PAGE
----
Thinking about this recent obsession two things come to mind. The first is an interesting tidbit that a good photographer friend of mine told me. He said that nature photographers typically organize their work by terrain - coastal photos, mountain photos, desert photos, etc. But that's not really what artists do. Artists often pick a subject to do "studies" on. They'll spend time focusing on a single subject or topic and really dissect it to get to the juicy meat. This subject might even consume their work for years. Just look at Andy Warhol and his Campbell's soup cans. So rather than avoiding this obsession in the interest of pursuing variety (as a younger Nick might have done), I'm letting this obsession guide much of my work. I'm letting my obsession play itself out until I feel a natural urge to move on. I'm trying to roll with it rather than fight it.

The second thing that comes to mind is a quote from the great Annie Leibovitz:

"I’ve said about a million times that the best thing a young photographer can do is to stay close to home... Discover what it means to be close to your work, to be intimate with a subject... Of course there are many good photographs that have nothing to do with staying close to home, and I guess what I’m really saying is that you should take pictures of something that has meaning for you…"

- Annie Leibovitz

Ms. Leibovitz here is not speaking of home in the literal sense, I don't believe. She's talking about working with subjects that mean something to you, subjects you can be intimate with. As a life-long resident of Orange County, palm trees are a subject I can really sink my teeth into because they are everywhere you look. And as I mentioned above, palms trees are meaningful to me in what they represent: home, growing up, building my career, and many fond memories of trips to Palm Springs, CA. To put it simply, palm trees have been a regular companion to many of my most important life events. They've often towered above me like gentle guardians as I've experienced the major milestones and memories in my life. I suppose that makes them worth obsessing over.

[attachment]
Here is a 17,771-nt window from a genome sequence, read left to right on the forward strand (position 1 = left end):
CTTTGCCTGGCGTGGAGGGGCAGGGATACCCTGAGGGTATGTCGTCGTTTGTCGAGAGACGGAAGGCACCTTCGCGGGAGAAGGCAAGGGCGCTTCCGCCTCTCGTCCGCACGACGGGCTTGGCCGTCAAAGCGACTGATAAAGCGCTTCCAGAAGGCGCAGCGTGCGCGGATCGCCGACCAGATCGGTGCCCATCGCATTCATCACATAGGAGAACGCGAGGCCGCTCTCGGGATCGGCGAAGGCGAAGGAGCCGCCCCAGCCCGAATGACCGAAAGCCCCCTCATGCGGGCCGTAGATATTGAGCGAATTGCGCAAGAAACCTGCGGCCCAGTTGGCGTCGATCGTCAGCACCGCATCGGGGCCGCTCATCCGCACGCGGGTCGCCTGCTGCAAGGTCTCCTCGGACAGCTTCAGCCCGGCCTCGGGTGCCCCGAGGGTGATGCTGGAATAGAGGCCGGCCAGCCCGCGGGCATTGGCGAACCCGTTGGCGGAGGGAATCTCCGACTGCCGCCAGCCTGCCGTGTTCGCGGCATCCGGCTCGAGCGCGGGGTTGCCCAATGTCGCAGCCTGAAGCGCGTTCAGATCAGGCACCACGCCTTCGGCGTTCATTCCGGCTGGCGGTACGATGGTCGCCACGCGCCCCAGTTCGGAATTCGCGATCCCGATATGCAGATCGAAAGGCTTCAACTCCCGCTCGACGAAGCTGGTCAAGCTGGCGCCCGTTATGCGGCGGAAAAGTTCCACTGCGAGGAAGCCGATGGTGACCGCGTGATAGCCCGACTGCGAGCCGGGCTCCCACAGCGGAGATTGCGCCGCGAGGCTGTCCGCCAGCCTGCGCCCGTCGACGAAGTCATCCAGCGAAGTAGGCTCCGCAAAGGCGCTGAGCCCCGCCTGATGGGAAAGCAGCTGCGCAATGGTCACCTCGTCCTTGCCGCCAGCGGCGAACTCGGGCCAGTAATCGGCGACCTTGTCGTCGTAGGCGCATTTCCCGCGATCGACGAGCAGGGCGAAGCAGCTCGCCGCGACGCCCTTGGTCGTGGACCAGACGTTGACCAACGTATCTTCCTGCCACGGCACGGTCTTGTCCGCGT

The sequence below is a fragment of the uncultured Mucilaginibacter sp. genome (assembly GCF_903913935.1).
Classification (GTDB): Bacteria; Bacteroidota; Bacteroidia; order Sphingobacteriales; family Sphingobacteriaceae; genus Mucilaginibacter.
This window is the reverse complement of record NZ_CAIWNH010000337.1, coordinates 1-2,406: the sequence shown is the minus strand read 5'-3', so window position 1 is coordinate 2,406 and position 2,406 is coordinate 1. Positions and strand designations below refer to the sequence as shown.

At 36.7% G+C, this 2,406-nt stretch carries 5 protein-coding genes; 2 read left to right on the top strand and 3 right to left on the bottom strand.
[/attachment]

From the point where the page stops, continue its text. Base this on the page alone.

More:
But beyond my own personal connection with palm trees there's something else I love about them. Palm trees embody the "dream" of Southern California. Think of every cheesy movie you've seen where the small-town girl with big dreams risks it all to come out to Hollywood in hopes of making it big. The first thing they cut to in the movie when she's finally made it to the city is a row of palm trees with the crisp California sun beating down on them. Palms trees and the Hollywood sign are the most basic symbols of "California Dreamin'."

And there's a special dichotomy with palm trees. On one hand they represent this ambition to reach greater heights, make it big, and find that elusive fame. While on the other hand, palm trees are a typical token of relaxation, vacation, and a slower pace of life. These palm trees with their unmistakable silhouette simultaneously represent ambition and taking it easy. I don't think you could make the same claim of the pine tree.

That California Dream doesn't speak to everyone and I'm not even saying it's a real thing, but what it represents is awfully romantic, isn't it?


Technical Notes:

All of the palm tree pictures shown here were made on 6x17 film with a Shen-Hao TFC-617A camera at Heisler Park in Laguna Beach, CA. The color photos were made on Fuji Velvia 100 film and the black and white photos were made on Ilford Delta 100 film. The black and white photos are part of The Palms Collection - a series I've been working on using multiple-exposure techniques to capture that "California Dreamin'" vibe. You can view more of The Palms Collection here.